Chi Alpha is not a partisan organization. To paraphrase another minister: we are not about the donkey’s agenda and we are not about the elephant’s agenda — we are about the Lamb’s agenda. Having said that, I read widely (in part because I believe we should aspire to pass the ideological Turing test and in part because I do not believe I can fairly say “I agree” or “I disagree” until I can say “I understand”) and may at times share articles that have a strong partisan bias simply because I find the article stimulating. The upshot: you should not assume I agree with everything an author says in an article I mention, much less things the author has said in other articles (although if I strongly disagree with something in the article I’ll usually mention it). And to the extent you can discern my opinions, please understand that they are my own and not necessarily those of Chi Alpha or any other organization I may be perceived to represent. Also, remember that I’m not reporting news — I’m giving you a selection of things I found interesting. There’s a lot happening in the world that’s not making an appearance here because I haven’t found stimulating articles written about it. If this was forwarded to you and you want to receive future emails, sign up here. You can also view the archives.

Things Glen Found Interesting, Volume 315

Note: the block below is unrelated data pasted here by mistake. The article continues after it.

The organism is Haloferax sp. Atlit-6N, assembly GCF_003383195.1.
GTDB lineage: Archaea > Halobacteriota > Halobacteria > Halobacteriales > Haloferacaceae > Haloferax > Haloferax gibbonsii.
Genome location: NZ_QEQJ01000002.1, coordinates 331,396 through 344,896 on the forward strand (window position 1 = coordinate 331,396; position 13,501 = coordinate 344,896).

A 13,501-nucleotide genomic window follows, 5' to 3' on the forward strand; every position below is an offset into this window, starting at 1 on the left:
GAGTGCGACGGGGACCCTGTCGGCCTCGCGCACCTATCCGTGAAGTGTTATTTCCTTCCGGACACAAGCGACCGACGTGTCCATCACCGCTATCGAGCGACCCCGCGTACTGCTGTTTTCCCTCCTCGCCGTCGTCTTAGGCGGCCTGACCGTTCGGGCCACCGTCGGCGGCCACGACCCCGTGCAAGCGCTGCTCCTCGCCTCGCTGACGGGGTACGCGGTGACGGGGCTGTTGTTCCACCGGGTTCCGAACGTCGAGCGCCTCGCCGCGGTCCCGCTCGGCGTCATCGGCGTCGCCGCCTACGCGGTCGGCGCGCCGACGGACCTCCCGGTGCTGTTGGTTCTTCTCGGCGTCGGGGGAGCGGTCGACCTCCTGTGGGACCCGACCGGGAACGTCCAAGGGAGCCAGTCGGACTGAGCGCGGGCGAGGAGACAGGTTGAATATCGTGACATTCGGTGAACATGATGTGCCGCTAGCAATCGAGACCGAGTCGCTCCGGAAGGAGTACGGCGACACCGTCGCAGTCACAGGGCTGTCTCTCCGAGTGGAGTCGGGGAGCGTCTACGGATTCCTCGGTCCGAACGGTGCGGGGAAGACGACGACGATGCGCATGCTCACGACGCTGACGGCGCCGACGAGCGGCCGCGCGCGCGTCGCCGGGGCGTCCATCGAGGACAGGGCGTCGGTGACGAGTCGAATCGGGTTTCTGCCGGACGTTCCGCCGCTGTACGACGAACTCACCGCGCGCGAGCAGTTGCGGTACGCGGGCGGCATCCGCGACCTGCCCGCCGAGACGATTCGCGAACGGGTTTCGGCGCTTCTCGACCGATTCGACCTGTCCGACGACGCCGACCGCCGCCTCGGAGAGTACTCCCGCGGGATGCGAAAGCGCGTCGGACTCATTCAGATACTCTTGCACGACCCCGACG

some extraordinarily interesting articles this week — highly recommended

On Fridays I share articles/resources about broad cultural, societal and theological issues. Be sure to see the explanation and disclaimers at the bottom. I welcome your suggestions. If you read something fascinating please pass it my way.

Today’s number is 315, which is northwest when measured on a compass.

Things Glen Found Interesting

  1. OnlyFans and the Sexual Revolution (Samuel D. James, First Things): “If you look carefully, you can see how sobriquets such as ‘sex worker’ give away the game. The contemporary liberated social order is an order of workers: naked bodies laboring round the clock, sacrificing dignity and reputation for the opportunity to nibble the crumbs that fall from Big Tech’s table. Our civilization’s efforts to commodify sexuality cannot deliver what they promise. It is impossible to make sex a product or subscription; the closest thing is human trafficking, which, as it turns out, is a feature and not a bug of the adult content industry.” Straight fire.